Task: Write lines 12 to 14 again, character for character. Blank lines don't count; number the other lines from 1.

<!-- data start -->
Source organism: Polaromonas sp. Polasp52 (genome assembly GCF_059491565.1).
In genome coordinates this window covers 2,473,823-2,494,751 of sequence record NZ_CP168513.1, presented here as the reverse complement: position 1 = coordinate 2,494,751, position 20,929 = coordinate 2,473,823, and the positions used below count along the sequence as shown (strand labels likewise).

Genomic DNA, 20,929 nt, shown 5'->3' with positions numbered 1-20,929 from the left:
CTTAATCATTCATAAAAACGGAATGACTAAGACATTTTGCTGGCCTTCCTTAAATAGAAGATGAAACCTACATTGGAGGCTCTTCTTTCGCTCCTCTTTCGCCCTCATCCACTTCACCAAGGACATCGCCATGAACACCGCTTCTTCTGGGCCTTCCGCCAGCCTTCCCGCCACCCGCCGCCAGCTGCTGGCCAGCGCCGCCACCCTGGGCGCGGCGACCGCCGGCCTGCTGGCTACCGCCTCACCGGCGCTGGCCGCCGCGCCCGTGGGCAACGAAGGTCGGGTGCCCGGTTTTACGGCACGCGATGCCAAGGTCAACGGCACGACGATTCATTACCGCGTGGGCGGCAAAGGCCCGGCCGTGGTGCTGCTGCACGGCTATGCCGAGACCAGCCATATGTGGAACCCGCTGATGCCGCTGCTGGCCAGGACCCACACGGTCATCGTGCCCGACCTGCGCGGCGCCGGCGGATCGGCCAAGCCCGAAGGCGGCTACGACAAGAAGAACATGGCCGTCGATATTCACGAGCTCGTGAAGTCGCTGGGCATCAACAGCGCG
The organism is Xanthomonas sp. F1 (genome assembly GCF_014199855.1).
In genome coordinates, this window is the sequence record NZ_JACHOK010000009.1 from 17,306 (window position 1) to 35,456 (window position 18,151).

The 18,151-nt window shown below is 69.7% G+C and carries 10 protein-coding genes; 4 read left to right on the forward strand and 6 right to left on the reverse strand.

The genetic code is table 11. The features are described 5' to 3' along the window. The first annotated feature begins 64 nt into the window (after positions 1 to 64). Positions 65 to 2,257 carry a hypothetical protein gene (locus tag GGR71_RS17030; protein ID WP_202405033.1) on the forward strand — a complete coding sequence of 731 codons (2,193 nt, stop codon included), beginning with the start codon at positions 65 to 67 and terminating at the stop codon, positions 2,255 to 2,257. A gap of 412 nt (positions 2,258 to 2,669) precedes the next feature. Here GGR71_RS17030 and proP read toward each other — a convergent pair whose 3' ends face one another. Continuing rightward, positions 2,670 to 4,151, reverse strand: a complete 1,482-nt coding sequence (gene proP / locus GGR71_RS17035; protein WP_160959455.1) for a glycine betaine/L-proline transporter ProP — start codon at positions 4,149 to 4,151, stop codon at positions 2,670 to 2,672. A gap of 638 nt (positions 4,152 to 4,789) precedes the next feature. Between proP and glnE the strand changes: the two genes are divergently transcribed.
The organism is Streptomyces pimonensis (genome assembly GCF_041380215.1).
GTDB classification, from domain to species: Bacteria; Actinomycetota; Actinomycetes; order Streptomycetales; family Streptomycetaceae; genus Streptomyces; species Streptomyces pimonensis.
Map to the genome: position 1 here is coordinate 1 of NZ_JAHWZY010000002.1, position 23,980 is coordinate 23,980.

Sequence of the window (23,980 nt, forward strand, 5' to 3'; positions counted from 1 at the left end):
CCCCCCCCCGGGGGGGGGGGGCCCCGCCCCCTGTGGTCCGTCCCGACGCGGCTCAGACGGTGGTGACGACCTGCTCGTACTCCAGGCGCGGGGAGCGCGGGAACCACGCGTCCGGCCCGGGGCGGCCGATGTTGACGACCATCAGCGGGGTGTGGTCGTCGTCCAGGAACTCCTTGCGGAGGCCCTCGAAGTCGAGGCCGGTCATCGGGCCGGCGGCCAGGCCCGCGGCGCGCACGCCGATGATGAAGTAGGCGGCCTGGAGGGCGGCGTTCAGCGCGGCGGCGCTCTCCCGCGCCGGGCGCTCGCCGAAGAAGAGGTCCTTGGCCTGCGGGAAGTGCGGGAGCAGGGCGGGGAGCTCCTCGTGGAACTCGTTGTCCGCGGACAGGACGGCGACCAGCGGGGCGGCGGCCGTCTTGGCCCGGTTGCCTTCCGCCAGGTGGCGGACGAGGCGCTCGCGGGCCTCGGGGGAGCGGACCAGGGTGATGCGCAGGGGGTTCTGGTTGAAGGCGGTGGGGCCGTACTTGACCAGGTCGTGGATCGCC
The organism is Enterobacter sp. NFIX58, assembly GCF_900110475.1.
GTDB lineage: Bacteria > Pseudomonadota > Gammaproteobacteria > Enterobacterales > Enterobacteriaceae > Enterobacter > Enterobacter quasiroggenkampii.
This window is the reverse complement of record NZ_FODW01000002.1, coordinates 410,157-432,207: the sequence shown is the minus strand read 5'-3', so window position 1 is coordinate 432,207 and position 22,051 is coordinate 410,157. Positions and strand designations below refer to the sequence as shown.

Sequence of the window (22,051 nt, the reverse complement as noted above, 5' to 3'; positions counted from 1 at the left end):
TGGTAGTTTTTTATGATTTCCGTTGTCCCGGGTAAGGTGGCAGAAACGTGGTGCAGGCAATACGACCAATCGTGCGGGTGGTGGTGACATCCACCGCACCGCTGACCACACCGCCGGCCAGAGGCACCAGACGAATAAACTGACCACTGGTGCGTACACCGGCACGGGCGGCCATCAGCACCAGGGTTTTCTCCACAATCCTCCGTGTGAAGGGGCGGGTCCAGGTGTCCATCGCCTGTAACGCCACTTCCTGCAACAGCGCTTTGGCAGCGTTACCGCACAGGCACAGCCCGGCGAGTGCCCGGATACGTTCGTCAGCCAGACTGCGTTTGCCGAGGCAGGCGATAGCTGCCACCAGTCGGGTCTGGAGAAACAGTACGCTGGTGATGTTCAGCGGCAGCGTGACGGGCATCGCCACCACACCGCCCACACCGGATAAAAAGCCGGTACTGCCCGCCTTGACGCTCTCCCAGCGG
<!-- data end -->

Sequence of the window (23,980 nt, forward strand, 5' to 3'; positions counted from 1 at the left end):
CCCCCCCCCGGGGGGGGGGGGCCCCGCCCCCTGTGGTCCGTCCCGACGCGGCTCAGACGGTGGTGACGACCTGCTCGTACTCCAGGCGCGGGGAGCGCGGGAACCACGCGTCCGGCCCGGGGCGGCCGATGTTGACGACCATCAGCGGGGTGTGGTCGTCGTCCAGGAACTCCTTGCGGAGGCCCTCGAAGTCGAGGCCGGTCATCGGGCCGGCGGCCAGGCCCGCGGCGCGCACGCCGATGATGAAGTAGGCGGCCTGGAGGGCGGCGTTCAGCGCGGCGGCGCTCTCCCGCGCCGGGCGCTCGCCGAAGAAGAGGTCCTTGGCCTGCGGGAAGTGCGGGAGCAGGGCGGGGAGCTCCTCGTGGAACTCGTTGTCCGCGGACAGGACGGCGACCAGCGGGGCGGCGGCCGTCTTGGCCCGGTTGCCTTCCGCCAGGTGGCGGACGAGGCGCTCGCGGGCCTCGGGGGAGCGGACCAGGGTGATGCGCAGGGGGTTCTGGTTGAAGGCGGTGGGGCCGTACTTGACCAGGTCGTGGATCGCC
The organism is Enterobacter sp. NFIX58, assembly GCF_900110475.1.